At the same time I feel the culture from the shop viewpoint, hope this dosent offend, is less professional in a sense. When I visit speciality shops back in Scandinavia, I get an instant sense of people being coffee professionals. They have a clear philosophy, taking radical decisions about everything, from how they buy their coffee, how they roast, cupping protocols etc. All that combined a lot of times make me feel its a more exclusive product, which I see as a good thing. I feel to many shops here in Tokyo they treat the product, speciality coffee, more as a fashion product then to pay the respect I feel it deserves.
6. Following on from coffee culture, in your opinion what is the industry’s biggest strength and biggest problem at the current time?
I think we need to continue to work closer with the people who produce the coffee. Without the farmers we wouldn’t be able to serve this amazing coffee, and a lot of times I think they get too little of the credit. Thats why I love working with La Cabra Coffee and The Coffee Collective. They do an amazing job in talking a lot about the farmers. I think one of the biggest problems is that I feel a lot of coffee is being sold as “specialty coffee” without it delivering on the quality that justifies the name.
But I think the biggest strength is that coffee is a product that can appeal to a lot of people. I think it really allows people to try the whole spectrum. Its a product everybody can afford, if we compare it to wine its only a select few who really get to try the finest and rarest burgundies. But everybody if they wanted to could justify spending maybe 1000yen on a cup of the finest and rarest coffees. And that is where I really love coffee. It’s a high end luxury product that most people can actually participate in.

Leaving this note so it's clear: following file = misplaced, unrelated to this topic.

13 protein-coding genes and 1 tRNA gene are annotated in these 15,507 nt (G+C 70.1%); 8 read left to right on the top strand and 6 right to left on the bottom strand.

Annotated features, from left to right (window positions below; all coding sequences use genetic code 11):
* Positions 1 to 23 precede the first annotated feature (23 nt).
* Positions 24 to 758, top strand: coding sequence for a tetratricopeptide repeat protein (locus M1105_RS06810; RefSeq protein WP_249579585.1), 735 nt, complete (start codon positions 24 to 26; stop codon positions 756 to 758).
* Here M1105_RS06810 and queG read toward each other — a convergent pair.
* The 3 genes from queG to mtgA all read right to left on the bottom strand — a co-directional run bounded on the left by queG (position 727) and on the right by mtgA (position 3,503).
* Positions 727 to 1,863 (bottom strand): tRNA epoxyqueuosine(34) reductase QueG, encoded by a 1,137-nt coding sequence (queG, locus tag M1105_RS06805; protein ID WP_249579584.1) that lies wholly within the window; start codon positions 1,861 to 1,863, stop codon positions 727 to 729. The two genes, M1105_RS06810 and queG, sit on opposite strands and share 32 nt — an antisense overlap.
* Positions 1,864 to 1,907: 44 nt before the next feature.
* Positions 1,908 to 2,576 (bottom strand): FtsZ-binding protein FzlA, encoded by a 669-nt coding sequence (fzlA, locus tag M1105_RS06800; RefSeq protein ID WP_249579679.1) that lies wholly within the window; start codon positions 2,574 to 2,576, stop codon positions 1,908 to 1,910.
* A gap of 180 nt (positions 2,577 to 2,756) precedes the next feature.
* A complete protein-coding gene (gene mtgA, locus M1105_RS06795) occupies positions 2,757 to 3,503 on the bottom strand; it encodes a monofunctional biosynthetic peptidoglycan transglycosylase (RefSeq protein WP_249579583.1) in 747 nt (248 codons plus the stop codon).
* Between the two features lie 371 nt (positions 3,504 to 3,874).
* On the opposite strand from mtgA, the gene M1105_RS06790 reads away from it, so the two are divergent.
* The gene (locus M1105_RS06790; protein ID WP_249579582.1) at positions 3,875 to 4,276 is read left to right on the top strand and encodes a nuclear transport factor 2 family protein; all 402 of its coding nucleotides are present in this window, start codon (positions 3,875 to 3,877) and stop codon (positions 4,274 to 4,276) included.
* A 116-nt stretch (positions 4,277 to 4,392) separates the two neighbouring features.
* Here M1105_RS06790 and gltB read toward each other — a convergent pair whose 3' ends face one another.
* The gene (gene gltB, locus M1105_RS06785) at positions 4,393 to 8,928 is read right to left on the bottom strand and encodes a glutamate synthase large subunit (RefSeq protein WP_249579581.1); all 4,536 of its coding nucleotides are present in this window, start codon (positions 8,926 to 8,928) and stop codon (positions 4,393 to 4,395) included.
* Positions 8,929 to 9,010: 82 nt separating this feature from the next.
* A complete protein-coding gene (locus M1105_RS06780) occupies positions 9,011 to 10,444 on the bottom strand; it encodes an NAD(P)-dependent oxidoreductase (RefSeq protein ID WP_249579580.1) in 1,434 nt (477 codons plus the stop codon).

7. Can you give us some insight in regards to Japanese baristas/staff. Tell us about their attributes and their style of work.
I think baristas work with great precession here, especially for their espresso. Hard to find a espresso that hasn’t been extracted properly. I think a lot of baristas tend to be a little technical focused, but also very dedicated in delivering a good product. There’s a lot of dedication to learn and train in order to become better.
8. How do you enjoy Tokyo when you’re not at PNB?
I mostly just enjoy riding my bike and exploring new neighborhoods (coffee shops). But also Tokyo has an amazing food scene, so I really enjoy finding new places to eat. Tokyo is super diverse, I live near Shimokitazawa and love exploring that neighborhood. But I always get amazed when I go to areas like Ginza or Asakusa, its like visiting a whole different city, very different from the Tokyo I know.
9. For those who are coming over to Japan, please give us some good tips (doesn’t have to be coffee related!).
Top tip is to travel outside of Tokyo! Japan is an amazing country and I think more people should really see other parts than just Tokyo (and partially also Kyoto). Much less touristed and people are genuine and kind. I always recommend people to visit Fukuoka- I think they offer probably the best dining scene in all of Japan, especially when compared to the city size.
You can follow Peter on instagram here @pnbcoffee